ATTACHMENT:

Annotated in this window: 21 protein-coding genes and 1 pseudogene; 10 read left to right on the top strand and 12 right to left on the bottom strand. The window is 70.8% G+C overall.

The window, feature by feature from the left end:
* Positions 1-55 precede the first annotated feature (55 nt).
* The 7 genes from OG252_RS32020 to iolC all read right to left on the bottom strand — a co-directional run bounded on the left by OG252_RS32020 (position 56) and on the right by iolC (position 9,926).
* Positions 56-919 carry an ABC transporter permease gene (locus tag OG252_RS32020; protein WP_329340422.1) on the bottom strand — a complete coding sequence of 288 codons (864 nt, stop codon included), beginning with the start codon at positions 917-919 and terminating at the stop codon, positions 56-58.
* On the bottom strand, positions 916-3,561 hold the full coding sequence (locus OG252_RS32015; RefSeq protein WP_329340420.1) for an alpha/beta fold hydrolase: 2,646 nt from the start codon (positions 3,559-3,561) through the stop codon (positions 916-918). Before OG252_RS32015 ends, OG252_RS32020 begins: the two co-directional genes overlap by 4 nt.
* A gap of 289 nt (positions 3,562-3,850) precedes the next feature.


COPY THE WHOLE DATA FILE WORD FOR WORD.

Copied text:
Annotated in this window: 21 protein-coding genes and 1 pseudogene; 10 read left to right on the top strand and 12 right to left on the bottom strand. The window is 70.8% G+C overall.

The window, feature by feature from the left end:
* Positions 1-55 precede the first annotated feature (55 nt).
* The 7 genes from OG252_RS32020 to iolC all read right to left on the bottom strand — a co-directional run bounded on the left by OG252_RS32020 (position 56) and on the right by iolC (position 9,926).
* Positions 56-919 carry an ABC transporter permease gene (locus tag OG252_RS32020; protein WP_329340422.1) on the bottom strand — a complete coding sequence of 288 codons (864 nt, stop codon included), beginning with the start codon at positions 917-919 and terminating at the stop codon, positions 56-58.
* On the bottom strand, positions 916-3,561 hold the full coding sequence (locus OG252_RS32015; RefSeq protein WP_329340420.1) for an alpha/beta fold hydrolase: 2,646 nt from the start codon (positions 3,559-3,561) through the stop codon (positions 916-918). Before OG252_RS32015 ends, OG252_RS32020 begins: the two co-directional genes overlap by 4 nt.
* A gap of 289 nt (positions 3,562-3,850) precedes the next feature.